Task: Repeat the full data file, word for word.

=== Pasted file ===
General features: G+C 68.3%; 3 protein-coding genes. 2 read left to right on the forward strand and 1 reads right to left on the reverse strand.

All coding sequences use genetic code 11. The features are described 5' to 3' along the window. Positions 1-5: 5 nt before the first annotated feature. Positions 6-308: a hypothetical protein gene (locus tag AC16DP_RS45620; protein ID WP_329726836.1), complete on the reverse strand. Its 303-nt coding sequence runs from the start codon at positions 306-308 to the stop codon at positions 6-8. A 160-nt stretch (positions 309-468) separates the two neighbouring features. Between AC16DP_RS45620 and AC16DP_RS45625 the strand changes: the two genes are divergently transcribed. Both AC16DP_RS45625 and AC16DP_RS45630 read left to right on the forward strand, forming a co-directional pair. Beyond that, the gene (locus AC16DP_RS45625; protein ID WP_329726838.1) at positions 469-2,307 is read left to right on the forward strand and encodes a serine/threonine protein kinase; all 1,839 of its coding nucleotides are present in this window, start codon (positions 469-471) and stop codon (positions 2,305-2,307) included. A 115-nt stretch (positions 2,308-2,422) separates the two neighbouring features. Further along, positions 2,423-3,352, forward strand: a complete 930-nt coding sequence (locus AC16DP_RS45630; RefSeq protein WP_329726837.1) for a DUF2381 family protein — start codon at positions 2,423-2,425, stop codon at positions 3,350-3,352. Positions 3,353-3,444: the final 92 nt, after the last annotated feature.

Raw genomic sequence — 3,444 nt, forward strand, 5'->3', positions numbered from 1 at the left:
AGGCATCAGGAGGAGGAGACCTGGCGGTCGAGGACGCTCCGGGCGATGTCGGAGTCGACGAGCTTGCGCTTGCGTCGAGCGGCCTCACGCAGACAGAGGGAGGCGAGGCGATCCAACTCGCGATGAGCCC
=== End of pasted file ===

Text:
General features: G+C 68.3%; 3 protein-coding genes. 2 read left to right on the forward strand and 1 reads right to left on the reverse strand.

All coding sequences use genetic code 11. The features are described 5' to 3' along the window. Positions 1-5: 5 nt before the first annotated feature. Positions 6-308: a hypothetical protein gene (locus tag AC16DP_RS45620; protein ID WP_329726836.1), complete on the reverse strand. Its 303-nt coding sequence runs from the start codon at positions 306-308 to the stop codon at positions 6-8. A 160-nt stretch (positions 309-468) separates the two neighbouring features. Between AC16DP_RS45620 and AC16DP_RS45625 the strand changes: the two genes are divergently transcribed. Both AC16DP_RS45625 and AC16DP_RS45630 read left to right on the forward strand, forming a co-directional pair. Beyond that, the gene (locus AC16DP_RS45625; protein ID WP_329726838.1) at positions 469-2,307 is read left to right on the forward strand and encodes a serine/threonine protein kinase; all 1,839 of its coding nucleotides are present in this window, start codon (positions 469-471) and stop codon (positions 2,305-2,307) included. A 115-nt stretch (positions 2,308-2,422) separates the two neighbouring features. Further along, positions 2,423-3,352, forward strand: a complete 930-nt coding sequence (locus AC16DP_RS45630; RefSeq protein WP_329726837.1) for a DUF2381 family protein — start codon at positions 2,423-2,425, stop codon at positions 3,350-3,352. Positions 3,353-3,444: the final 92 nt, after the last annotated feature.

Raw genomic sequence — 3,444 nt, forward strand, 5'->3', positions numbered from 1 at the left:
AGGCATCAGGAGGAGGAGACCTGGCGGTCGAGGACGCTCCGGGCGATGTCGGAGTCGACGAGCTTGCGCTTGCGTCGAGCGGCCTCACGCAGACAGAGGGAGGCGAGGCGATCCAACTCGCGATGAGCCC